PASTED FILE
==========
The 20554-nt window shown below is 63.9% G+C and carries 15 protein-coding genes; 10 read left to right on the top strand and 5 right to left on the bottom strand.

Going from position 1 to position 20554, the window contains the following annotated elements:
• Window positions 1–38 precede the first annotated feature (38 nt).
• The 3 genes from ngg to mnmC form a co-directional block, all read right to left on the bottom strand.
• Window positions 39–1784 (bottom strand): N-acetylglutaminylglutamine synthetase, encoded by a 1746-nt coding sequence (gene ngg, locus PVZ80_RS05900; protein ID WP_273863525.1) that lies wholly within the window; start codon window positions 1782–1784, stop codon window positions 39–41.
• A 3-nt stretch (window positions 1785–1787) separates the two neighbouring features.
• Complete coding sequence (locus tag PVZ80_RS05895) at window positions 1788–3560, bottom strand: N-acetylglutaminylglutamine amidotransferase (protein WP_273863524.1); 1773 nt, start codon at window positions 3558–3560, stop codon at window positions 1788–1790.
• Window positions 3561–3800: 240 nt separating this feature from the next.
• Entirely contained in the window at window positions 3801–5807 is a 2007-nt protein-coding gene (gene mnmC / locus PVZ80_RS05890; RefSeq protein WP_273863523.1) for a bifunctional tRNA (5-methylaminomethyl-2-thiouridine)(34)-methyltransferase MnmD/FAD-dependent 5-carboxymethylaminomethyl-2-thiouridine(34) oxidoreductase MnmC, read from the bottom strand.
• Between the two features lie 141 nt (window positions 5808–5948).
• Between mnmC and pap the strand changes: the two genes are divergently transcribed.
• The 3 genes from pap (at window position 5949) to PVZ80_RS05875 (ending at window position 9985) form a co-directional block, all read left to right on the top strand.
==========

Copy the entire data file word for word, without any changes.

The 20554-nt window shown below is 63.9% G+C and carries 15 protein-coding genes; 10 read left to right on the top strand and 5 right to left on the bottom strand.

Going from position 1 to position 20554, the window contains the following annotated elements:
• Window positions 1–38 precede the first annotated feature (38 nt).
• The 3 genes from ngg to mnmC form a co-directional block, all read right to left on the bottom strand.
• Window positions 39–1784 (bottom strand): N-acetylglutaminylglutamine synthetase, encoded by a 1746-nt coding sequence (gene ngg, locus PVZ80_RS05900; protein ID WP_273863525.1) that lies wholly within the window; start codon window positions 1782–1784, stop codon window positions 39–41.
• A 3-nt stretch (window positions 1785–1787) separates the two neighbouring features.
• Complete coding sequence (locus tag PVZ80_RS05895) at window positions 1788–3560, bottom strand: N-acetylglutaminylglutamine amidotransferase (protein WP_273863524.1); 1773 nt, start codon at window positions 3558–3560, stop codon at window positions 1788–1790.
• Window positions 3561–3800: 240 nt separating this feature from the next.
• Entirely contained in the window at window positions 3801–5807 is a 2007-nt protein-coding gene (gene mnmC / locus PVZ80_RS05890; RefSeq protein WP_273863523.1) for a bifunctional tRNA (5-methylaminomethyl-2-thiouridine)(34)-methyltransferase MnmD/FAD-dependent 5-carboxymethylaminomethyl-2-thiouridine(34) oxidoreductase MnmC, read from the bottom strand.
• Between the two features lie 141 nt (window positions 5808–5948).
• Between mnmC and pap the strand changes: the two genes are divergently transcribed.
• The 3 genes from pap (at window position 5949) to PVZ80_RS05875 (ending at window position 9985) form a co-directional block, all read left to right on the top strand.